To be present, fully present, is not an easy thing. David Benner, in his freshly published book, Presence & Encounter: The Sacramental Possibilities of Everyday Life, invites us to practice doing just one thing at a time, and to do it with presence. One might be thinking of the term mindfulness just as well.
“Being present simply involves letting go of all the usual ways we avoid the present moment.” (p. 22)
Investment. Choice. We have focus, we have mindsight. Where do we choose to place it, to invest it? If we want to be present to something, or someone, we must invest the fullness of our being and presence into that one thing, that moment, that person, that encounter with the tree or the sunset. There is a sacrament to the present moment that is truly all that we have. But we are often snatched out of the moment by our concerns, worries, anxieties, fears or hopes about our past or our future. The present moment is very easily robbed. And we miss the paradise around us.
It is often safer, and easier, to allow ourselves to be distracted by the noises and movements and sensational attractions of modern Western life. Busyness and speed can often be enemies of presence.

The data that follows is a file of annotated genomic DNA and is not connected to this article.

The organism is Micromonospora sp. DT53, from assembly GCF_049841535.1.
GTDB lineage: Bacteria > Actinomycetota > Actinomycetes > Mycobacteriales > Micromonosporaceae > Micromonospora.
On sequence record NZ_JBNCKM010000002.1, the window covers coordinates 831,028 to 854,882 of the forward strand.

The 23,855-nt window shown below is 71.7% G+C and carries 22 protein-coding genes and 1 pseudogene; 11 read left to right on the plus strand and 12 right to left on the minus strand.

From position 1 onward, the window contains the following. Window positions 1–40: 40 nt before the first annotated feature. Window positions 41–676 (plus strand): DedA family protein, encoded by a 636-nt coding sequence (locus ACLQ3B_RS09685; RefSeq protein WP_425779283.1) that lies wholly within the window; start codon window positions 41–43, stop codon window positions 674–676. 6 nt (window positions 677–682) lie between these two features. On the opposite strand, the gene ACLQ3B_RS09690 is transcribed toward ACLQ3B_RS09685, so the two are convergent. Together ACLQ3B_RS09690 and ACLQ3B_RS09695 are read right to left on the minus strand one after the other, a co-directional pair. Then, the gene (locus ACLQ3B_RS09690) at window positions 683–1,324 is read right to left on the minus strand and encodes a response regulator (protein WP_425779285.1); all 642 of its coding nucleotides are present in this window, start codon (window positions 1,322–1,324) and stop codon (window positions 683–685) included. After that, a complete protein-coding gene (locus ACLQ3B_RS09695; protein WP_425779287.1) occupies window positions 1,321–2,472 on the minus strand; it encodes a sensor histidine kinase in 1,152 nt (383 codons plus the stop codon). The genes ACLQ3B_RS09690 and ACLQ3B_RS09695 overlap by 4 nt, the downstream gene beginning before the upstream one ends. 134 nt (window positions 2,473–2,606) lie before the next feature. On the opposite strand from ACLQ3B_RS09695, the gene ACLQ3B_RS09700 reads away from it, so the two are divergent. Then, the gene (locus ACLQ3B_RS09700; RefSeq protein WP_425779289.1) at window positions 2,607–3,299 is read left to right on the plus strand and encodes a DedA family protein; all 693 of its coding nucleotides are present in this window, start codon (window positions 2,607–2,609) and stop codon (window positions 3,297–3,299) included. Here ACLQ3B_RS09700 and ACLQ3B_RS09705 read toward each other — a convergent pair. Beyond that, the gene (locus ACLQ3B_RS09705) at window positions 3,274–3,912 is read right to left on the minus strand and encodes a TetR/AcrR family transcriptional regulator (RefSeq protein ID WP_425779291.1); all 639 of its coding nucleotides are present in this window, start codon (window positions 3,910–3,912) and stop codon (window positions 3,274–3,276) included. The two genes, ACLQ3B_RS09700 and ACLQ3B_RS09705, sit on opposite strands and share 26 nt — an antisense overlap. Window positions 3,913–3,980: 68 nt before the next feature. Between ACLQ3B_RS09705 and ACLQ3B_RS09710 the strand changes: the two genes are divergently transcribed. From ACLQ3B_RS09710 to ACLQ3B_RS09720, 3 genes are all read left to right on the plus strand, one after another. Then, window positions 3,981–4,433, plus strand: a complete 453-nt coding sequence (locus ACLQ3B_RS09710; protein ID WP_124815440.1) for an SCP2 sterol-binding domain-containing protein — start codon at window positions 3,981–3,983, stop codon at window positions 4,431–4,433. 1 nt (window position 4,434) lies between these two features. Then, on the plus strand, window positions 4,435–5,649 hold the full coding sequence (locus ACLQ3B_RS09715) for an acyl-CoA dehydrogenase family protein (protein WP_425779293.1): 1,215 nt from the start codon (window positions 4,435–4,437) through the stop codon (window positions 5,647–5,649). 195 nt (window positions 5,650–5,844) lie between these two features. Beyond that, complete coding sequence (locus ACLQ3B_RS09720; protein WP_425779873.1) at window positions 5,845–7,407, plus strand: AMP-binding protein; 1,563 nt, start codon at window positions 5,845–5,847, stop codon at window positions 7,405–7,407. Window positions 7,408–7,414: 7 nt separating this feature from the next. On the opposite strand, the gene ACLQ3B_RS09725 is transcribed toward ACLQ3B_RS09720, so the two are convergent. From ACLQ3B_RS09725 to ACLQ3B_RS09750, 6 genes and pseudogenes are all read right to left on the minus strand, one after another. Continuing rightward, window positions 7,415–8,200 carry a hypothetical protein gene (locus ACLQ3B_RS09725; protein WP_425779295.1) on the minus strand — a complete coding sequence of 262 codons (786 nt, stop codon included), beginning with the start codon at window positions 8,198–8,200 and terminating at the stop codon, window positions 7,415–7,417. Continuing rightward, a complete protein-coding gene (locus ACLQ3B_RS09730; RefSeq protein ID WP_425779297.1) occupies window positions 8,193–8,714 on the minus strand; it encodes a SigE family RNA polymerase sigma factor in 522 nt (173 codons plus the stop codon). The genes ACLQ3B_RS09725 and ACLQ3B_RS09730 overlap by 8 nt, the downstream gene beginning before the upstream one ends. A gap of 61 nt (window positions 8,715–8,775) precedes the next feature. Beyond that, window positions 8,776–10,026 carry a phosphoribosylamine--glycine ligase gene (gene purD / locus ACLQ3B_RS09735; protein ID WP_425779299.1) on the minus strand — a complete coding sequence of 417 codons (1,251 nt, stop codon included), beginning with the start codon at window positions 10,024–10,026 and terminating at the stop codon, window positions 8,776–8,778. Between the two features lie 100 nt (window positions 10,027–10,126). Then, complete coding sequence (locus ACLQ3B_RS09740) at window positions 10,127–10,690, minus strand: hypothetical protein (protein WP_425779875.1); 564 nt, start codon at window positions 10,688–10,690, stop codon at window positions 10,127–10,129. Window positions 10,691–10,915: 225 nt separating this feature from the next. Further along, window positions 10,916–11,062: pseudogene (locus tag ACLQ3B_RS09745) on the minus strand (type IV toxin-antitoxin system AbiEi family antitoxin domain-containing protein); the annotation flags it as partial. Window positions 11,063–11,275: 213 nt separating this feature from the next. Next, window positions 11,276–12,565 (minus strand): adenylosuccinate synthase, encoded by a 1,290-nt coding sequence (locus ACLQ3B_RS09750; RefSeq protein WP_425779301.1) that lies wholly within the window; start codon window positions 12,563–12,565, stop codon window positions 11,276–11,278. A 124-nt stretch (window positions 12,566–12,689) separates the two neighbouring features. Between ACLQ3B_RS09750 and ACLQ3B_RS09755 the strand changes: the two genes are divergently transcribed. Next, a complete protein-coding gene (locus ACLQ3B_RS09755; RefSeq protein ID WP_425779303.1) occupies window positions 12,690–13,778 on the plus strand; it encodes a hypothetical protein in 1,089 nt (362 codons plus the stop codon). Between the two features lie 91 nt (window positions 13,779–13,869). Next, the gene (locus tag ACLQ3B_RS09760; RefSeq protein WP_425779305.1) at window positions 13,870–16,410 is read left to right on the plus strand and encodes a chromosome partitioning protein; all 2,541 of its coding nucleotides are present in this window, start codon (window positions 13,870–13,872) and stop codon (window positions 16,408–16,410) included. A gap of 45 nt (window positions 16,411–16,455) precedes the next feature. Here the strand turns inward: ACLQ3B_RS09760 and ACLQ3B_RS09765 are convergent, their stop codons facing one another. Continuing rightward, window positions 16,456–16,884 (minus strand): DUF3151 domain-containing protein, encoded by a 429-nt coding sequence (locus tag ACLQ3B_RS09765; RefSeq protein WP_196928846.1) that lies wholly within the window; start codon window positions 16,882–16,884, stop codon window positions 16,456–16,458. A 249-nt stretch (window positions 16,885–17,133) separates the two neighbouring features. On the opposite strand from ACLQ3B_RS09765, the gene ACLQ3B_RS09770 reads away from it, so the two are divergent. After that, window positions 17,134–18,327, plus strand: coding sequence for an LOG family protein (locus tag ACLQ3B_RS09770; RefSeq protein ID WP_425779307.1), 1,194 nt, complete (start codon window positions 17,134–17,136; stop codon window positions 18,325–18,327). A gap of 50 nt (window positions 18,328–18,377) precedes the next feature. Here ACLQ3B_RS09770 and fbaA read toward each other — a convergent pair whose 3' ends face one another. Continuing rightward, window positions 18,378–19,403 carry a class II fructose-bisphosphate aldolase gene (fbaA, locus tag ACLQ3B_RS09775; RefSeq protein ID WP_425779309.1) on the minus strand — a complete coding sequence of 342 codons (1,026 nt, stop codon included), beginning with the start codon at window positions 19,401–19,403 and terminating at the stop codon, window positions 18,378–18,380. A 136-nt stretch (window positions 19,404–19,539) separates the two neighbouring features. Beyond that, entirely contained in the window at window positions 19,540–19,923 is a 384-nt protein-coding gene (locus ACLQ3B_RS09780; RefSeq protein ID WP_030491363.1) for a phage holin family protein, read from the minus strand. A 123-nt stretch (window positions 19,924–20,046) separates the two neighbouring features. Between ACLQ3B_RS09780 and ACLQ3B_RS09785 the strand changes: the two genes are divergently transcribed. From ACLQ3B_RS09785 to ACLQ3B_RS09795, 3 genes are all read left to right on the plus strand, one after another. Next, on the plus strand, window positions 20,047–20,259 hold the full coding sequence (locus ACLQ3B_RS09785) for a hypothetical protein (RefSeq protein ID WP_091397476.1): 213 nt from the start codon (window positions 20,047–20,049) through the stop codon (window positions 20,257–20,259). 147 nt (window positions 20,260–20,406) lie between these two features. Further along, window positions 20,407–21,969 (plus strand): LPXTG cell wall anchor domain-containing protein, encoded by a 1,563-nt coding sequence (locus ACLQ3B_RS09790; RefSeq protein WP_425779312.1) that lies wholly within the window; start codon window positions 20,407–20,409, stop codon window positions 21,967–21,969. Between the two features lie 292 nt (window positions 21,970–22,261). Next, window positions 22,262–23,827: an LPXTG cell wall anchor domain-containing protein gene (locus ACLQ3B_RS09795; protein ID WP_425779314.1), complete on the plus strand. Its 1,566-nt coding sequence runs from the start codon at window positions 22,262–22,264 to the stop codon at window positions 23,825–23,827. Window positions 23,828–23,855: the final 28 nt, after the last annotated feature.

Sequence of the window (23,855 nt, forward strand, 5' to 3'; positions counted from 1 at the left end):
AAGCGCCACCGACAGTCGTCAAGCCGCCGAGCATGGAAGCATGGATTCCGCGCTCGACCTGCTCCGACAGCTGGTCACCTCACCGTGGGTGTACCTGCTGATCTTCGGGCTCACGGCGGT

“Spiritual attentiveness is less a matter of concentration than contemplation.” (p. 24)
Here Benner refers to contemplation as “releasing distractions, preoccupations, and prejudgments and being available for absorption.” He says that Presence is making one’s self available for temporary absorption by someone or something. In this mode of opening oneself up to the present moment, this mode of being rather than of doing, there is openness, curiosity, wonder, play, imagination, and hospitable room to step into the uncertainty of time and space. This requires an acceptance of the moment, accepting ‘what is, as it is’, first, without judgement.